There is likely to be a work Christmas party – which will include drink and may or may not include food. Most workplaces have a Christmas lunch. There is Christmas day dinner – usually with family. Depending on one’s job, many people will have just one work event – consultants and freelance people are likely to get invited to more than one party.
Treat each event as a separate occasion. Don’t see the period from the first party until New Year as one long period when you can’t watch what you eat. It’s a mindset switch from “I’ve got a long period when I can’t control my eating” to “I’ve got a long period when I can control my eating, with just a few events when I’m going to have to do the best I can.” It’s such an important distinction to make.
A really important decision is to get back on track between Christmas and New Year – you can even do a 3-5 day Phase 1 to look fabulous in your New Year outfit.
2) Be on high impulse alert.
Did you know 7 out of 10 confectionery purchases are made on impulse? You didn’t intend to leave the petrol/gas station with a chocolate bar, but somehow you did?! This is why junk is placed at the checkouts and the confectionery racks in outlets run in parallel with the queue to pay. It is all designed to make you buy things that you didn’t intend to buy.
This impulse manipulation goes on all year round. The extra challenge at Christmas is that it escalates to an omnipresent level. Did you spot how early the displays in the supermarkets were there for Christmas junk? Puddings, cakes, biscuits, mince pies, chocolates – all looking like such irresistible bargains that we didn’t feel we could leave them on the shelves. The pyramid of ‘must have’ greets you at the entrance to the store and then, every time you turn into a new aisle, the ‘bargains’ are on the end displays (the fake food manufacturers pay heavily to get those positions) or they are in bargain-bucket-type-baskets, which you almost fall over in the aisles.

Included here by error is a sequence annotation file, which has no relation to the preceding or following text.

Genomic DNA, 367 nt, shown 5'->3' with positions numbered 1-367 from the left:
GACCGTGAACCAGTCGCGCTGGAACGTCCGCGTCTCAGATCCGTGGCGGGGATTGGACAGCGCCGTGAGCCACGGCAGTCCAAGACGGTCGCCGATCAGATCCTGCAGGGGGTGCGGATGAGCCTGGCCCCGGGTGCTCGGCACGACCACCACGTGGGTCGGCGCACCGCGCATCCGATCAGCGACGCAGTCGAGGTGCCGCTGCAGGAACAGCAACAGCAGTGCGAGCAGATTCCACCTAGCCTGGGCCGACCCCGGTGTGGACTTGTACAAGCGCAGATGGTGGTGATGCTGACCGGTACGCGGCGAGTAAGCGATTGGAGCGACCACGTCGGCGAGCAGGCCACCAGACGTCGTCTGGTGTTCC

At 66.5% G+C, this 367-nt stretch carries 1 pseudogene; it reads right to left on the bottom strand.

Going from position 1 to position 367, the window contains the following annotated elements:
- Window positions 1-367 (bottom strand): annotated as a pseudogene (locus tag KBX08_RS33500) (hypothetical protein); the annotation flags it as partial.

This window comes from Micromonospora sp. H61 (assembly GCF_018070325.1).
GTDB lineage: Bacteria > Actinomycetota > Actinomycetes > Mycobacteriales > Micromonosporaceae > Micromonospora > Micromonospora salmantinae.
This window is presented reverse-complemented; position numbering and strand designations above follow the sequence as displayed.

Be hyper aware of the added risk of impulse eating in December and don’t fall for it. Anticipate it. Know that it will be there. Enter the petrol/gas station resolute that you will not come out with junk. No matter how long you stand in the Post Office queue – don’t touch the mince pies, which have been open to all sorts of germs since opening time. Yuck!
3) No mindless eating at all.
Make sure that you are never within reach of junk at any time during the festive period. Home parties usually end up being kitchen based and there are nuts, crisps, cheese cubes etc on the table. Make sure that any nibbles are well out of your reach. You would be shocked by how much you could mindlessly eat while chatting to other guests. At drinks parties, have one hand on your clutch bag and the other on your drink – no spare hands for the canapés. (Guys – stick the spare hand in your pocket.)
The other killer risk for mindless eating is TV time. Most households have Christmas stuff on the coffee table – more nuts/crisps/chocolates. Don’t be within reach of these either. For an extra way to resist temptation, have a glass of water in your hand and you’ll find that you mindlessly sip, rather than mindlessly munch, and you’ll be wonderfully hydrated by the end of your favourite programme. The wider rule is – never eat in front of a screen – it’s not just the TV, but the PC, the mobile, the iPad – all will ensure mindless eating. Don’t do it!
I really hope that even one of these tips works for you and gives you a good idea for coping with the amount of junk that we’re all about to encounter. Make the choice now to gain or maintain and feel good about whatever you decide to do.
Happy Christmas to you all and see you again in the New Year!